Even where standards are shared, brands of course will vary. This is where differentiation is important. Brands can exhibit different values and can excel tremendously through communications and engagement with target consumers. For brands that want to win loyalty, standards are the technical backbone, the must-have qualities. But for the brand to engage with consumers, it must be a friend and support the consumer’s Muslim lifestyle.

The most important quality for a consumer halal brand is to offer clear, simple and credible information on what makes the product halal and who has certified it. With modern manufacturing techniques involving a myriad of ingredients and processes, and inputs from multiple sources, it can be hard for a lay customer to know definitively whether a product is halal.

From our own research across Muslim markets, we found that Muslim consumers yearn for brands to help them identify products to support their chosen lifestyles. The halal brand they select becomes a byword for the level of piety that suits them and represents who they are.

Brands must explain their halal credentials, of which one aspect is a clear and credible logo. But a halal brand is much more than a logo. It must stand for values that are important to the Muslim consumer: purity, integrity, transparency and wholesomeness, to name a few. For tech savvy futurists who are the most influential among Muslim consumers, putting clear information on the web is crucial. Equally important is that retail staff should be primed on the halal logo used and the certifier.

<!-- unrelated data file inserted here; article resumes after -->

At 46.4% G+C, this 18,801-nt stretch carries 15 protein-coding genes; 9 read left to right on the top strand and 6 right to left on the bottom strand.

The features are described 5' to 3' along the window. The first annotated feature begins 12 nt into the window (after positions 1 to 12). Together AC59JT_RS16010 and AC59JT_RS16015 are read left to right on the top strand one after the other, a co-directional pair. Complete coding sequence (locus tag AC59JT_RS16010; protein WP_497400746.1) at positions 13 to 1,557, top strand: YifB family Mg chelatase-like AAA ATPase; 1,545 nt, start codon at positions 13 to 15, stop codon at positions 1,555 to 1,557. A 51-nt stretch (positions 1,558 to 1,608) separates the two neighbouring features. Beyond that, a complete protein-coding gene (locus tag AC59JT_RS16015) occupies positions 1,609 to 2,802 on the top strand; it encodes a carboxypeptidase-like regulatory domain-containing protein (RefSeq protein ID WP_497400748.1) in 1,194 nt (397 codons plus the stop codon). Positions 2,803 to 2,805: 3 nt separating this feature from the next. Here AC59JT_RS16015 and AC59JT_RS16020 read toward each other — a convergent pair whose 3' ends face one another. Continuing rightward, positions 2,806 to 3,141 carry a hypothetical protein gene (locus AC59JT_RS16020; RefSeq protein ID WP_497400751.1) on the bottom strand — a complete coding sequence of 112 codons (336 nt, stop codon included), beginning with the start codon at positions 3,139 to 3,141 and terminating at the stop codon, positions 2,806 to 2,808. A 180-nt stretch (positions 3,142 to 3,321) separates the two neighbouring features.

For products other than food and beverages, an explanation of what it means to be halal and how the product achieves it is even more important. In the halal cosmetics industry, this means no alcohols and no animal-derivative ingredients. There is also a growing trend towards ethical and organic production, as well as use of traditional, local ingredients.